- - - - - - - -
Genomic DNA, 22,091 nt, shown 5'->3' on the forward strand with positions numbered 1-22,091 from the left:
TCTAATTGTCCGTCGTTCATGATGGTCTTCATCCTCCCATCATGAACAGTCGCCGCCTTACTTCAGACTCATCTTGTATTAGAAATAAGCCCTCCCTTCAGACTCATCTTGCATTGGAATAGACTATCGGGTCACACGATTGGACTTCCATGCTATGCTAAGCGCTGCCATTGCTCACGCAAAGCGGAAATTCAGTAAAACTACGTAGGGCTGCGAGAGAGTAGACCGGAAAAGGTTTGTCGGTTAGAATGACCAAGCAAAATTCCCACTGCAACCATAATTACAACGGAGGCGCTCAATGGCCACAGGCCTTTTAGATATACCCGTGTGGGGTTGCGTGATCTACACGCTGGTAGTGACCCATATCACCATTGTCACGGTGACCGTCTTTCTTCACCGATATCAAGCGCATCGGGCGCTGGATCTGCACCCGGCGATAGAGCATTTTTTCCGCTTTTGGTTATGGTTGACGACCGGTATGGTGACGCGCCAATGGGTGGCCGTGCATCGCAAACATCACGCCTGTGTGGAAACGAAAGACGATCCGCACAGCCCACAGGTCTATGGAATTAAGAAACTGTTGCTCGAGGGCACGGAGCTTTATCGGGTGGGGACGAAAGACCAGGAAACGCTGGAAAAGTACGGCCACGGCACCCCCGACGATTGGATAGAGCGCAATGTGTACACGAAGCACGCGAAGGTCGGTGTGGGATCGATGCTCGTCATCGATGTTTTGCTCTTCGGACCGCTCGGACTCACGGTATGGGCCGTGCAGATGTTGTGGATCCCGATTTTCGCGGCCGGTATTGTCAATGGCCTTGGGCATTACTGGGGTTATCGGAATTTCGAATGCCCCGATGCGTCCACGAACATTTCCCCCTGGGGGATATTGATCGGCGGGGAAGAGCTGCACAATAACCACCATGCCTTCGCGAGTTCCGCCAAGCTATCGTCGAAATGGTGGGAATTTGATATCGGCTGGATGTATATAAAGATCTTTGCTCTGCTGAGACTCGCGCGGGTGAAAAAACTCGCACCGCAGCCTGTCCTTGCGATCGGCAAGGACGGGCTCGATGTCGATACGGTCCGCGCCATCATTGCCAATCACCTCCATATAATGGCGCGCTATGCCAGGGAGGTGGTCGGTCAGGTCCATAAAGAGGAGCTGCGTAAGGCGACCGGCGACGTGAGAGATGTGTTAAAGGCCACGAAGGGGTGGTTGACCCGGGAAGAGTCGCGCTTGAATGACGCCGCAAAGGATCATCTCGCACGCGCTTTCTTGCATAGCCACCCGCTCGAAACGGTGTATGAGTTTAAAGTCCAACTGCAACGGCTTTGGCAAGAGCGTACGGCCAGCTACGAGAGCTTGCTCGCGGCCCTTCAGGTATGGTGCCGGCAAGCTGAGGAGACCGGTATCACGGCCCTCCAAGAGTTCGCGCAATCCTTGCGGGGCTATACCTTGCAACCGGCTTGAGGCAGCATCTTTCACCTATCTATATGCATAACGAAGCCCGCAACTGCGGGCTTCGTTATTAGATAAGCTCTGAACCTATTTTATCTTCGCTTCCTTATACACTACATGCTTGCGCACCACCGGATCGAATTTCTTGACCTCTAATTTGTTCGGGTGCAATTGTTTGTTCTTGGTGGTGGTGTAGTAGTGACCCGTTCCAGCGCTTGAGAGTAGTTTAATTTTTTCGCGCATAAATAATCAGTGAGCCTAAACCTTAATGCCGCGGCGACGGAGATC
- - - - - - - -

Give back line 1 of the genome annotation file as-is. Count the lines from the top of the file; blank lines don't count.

Genomic DNA, 22,091 nt, shown 5'->3' on the forward strand with positions numbered 1-22,091 from the left: